Inland Empire Industrial Remains Strong, but Sees Signs of Equilibrium

by Jeff Shaw

— By Jerry Holdner, Southern California Region Lead, Innovation & Insight, AVANT, Avison Young —

The industrial market in the Inland Empire has been performing beyond what most of the industry projected over recent quarters. The region boasts a low unemployment rate of 4.2 percent, as of November 2022, which is below the anticipated 5.4 percent estimated a year ago. It is important to highlight, however, that job creation has been uneven. Leisure and hospitality jobs are still underwater, for example. The bright spot is that high-value-added jobs in a broad range of sectors like technology, software development, aerospace, scientific research, medical products and pharmaceutical development continue to grow, which bode well for the industrial sector.

Jerry Holdner, Southern California Region Lead, Innovation & Insight, AVANT, Avison Young

Here are some key market indicators, according to Avison Young’s fourth-quarter Inland Empire Industrial Insights report:

• There was 38.9 million square feet of new industrial construction underway at the end of 2022. This is down 37.1 percent as compared to the end of 2021 when 28.4 million square feet was under construction. 

• There was 13.9 million square feet of positive absorption in 2022, down 53.5 percent when compared to 2021’s record-high total of 29.9 million square feet of positive absorption. This represents 2.5 percent of the total inventory.

• Cap rates have begun to increase in the Inland Empire. At the end of 2022, the cap rates for industrial space were 4.5 percent on average, compared to 2021’s rate of 3.9 percent. This increase has been influenced by the recent interest rate hikes.

• The availability rate for the Inland Empire industrial market came in at 6.8 percent for fourth-quarter 2022. This is almost double the amount of space available at the end of 2021 when the vacancy rate was 3.7 percent.

• Total vacancy in the fourth quarter registered 2.1 percent – 1.8 percent was direct and 0.3 percent was sublet. Sublet space has increased from 810,025 square feet at the end of 2021 to 1,410,798 square feet at the end of 2022.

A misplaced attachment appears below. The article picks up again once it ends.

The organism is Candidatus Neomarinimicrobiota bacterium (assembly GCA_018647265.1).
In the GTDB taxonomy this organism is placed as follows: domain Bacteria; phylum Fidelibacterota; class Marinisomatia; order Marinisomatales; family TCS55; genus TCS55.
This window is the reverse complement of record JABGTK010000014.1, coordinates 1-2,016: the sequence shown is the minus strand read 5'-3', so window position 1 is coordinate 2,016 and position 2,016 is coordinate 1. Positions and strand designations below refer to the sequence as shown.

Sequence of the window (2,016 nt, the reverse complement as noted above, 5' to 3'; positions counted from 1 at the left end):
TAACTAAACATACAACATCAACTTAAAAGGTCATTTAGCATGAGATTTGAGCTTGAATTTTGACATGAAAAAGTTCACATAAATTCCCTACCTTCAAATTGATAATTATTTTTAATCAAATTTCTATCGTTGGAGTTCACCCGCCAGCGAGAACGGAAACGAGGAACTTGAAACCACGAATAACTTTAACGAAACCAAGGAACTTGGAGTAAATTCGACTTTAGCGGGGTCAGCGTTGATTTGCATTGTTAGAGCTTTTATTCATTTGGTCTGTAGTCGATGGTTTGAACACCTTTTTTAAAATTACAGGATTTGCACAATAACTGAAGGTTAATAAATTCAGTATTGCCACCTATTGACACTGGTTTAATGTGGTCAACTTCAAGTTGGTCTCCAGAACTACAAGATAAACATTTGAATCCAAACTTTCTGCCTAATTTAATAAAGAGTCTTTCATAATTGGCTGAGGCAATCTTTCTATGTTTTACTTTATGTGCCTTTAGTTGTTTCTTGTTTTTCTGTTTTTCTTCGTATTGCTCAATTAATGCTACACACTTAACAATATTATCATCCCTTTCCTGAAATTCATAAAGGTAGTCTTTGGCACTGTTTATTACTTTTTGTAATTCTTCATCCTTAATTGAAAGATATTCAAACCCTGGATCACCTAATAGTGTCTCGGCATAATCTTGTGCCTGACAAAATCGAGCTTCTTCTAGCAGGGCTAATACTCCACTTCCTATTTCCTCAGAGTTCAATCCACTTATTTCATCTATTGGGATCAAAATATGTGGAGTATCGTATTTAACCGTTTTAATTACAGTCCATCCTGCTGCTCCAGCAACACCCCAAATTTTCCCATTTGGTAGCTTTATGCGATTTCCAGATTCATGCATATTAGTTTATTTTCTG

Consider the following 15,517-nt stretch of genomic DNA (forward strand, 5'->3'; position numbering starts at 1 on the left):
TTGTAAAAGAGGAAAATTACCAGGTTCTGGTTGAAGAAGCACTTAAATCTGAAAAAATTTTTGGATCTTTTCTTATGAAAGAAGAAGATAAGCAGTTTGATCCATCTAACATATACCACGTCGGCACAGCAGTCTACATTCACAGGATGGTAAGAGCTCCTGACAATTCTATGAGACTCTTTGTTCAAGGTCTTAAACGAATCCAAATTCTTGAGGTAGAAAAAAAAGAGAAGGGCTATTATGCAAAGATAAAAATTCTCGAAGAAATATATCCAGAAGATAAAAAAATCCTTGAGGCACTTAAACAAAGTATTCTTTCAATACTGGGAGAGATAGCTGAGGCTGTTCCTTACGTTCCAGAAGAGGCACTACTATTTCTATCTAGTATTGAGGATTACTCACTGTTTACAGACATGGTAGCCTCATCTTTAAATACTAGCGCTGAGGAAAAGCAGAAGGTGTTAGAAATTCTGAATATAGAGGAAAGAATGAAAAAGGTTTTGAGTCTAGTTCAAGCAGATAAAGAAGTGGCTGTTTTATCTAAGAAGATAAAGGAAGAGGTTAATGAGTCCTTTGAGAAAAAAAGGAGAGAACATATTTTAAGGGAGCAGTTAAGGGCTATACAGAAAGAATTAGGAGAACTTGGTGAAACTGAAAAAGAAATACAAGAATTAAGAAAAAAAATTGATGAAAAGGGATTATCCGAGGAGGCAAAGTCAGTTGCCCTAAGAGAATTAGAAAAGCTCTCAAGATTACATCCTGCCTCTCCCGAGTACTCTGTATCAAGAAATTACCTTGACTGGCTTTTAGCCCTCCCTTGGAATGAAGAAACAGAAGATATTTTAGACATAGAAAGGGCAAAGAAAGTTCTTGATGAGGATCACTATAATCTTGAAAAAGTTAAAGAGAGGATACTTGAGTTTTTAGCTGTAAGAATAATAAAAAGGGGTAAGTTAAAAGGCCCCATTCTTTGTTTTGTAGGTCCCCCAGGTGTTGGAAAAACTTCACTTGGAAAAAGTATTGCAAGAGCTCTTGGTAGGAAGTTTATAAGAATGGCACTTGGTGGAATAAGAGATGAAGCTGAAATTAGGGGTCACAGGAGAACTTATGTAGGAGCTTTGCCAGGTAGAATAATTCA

• Investment sales volume in 2022 decreased by 12.7 percent when compared to 2021. Total sales volume in 2021 was $4.4 billion. Last year came in at $3.8 billion. We also witnessed the price per square foot increase by 55 percent.

• The Inland Empire market had 13 buildings over 1 million square feet under construction — 70 percent of which were pre-leased — at the end of 2022. 

• The Inland Empire East submarket remains the most desirable due to lower lease rates and newer, state-of-the-art developments.

Based on the current environment and what we have learned over a number of economic cycles, we believe 2023 will see leasing demand that’s below the 10-year average, which is 46 million square feet per year. For context, 2022 came in at 31.9 million square feet. Lease rates are starting to show signs of stabilization after setting all-time highs in the first half of 2022. Vacancies are rising slightly from the record-low levels over recent quarters. We are also observing that, for the first time in a long time, development is outpacing absorption. This is not a bad thing, as demand has outpaced supply for so long, resulting in the aggressive rise in pricing. 

It is notable that land is becoming harder to find in the once land-abundant Inland Empire. As a result, we will have increased developer competition for available sites, and subsequent upward pressure on land pricing. 

From a capital markets standpoint, we anticipate industrial sale transactions will remain at similar levels in 2023 as compared to 2022.  

Southern California continues to see the industrial property market thrive. As market share for ecommerce, onshoring and employment trends grow, the strategically located, logistics-friendly Inland Empire will most certainly be a beneficiary for tenants, owners and developers well into the future. 

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